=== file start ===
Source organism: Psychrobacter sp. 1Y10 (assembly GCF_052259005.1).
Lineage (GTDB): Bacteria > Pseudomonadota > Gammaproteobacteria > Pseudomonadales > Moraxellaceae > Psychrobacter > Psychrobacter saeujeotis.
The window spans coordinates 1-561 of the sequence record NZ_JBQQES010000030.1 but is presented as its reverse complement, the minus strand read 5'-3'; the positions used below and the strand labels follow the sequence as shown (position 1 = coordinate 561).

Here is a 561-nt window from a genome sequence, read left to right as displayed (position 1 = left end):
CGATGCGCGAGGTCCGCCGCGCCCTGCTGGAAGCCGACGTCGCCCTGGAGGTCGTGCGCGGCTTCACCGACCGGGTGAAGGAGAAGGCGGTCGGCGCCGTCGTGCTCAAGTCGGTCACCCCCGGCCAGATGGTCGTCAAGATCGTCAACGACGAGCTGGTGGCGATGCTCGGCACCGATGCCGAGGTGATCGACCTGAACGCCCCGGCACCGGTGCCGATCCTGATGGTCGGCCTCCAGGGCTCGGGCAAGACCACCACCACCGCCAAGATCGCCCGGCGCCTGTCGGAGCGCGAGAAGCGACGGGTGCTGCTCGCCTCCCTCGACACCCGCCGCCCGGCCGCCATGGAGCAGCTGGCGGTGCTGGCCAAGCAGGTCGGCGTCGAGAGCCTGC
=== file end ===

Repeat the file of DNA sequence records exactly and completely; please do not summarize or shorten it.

Source organism: Psychrobacter sp. 1Y10 (assembly GCF_052259005.1).
Lineage (GTDB): Bacteria > Pseudomonadota > Gammaproteobacteria > Pseudomonadales > Moraxellaceae > Psychrobacter > Psychrobacter saeujeotis.
The window spans coordinates 1-561 of the sequence record NZ_JBQQES010000030.1 but is presented as its reverse complement, the minus strand read 5'-3'; the positions used below and the strand labels follow the sequence as shown (position 1 = coordinate 561).

Here is a 561-nt window from a genome sequence, read left to right as displayed (position 1 = left end):
CGATGCGCGAGGTCCGCCGCGCCCTGCTGGAAGCCGACGTCGCCCTGGAGGTCGTGCGCGGCTTCACCGACCGGGTGAAGGAGAAGGCGGTCGGCGCCGTCGTGCTCAAGTCGGTCACCCCCGGCCAGATGGTCGTCAAGATCGTCAACGACGAGCTGGTGGCGATGCTCGGCACCGATGCCGAGGTGATCGACCTGAACGCCCCGGCACCGGTGCCGATCCTGATGGTCGGCCTCCAGGGCTCGGGCAAGACCACCACCACCGCCAAGATCGCCCGGCGCCTGTCGGAGCGCGAGAAGCGACGGGTGCTGCTCGCCTCCCTCGACACCCGCCGCCCGGCCGCCATGGAGCAGCTGGCGGTGCTGGCCAAGCAGGTCGGCGTCGAGAGCCTGC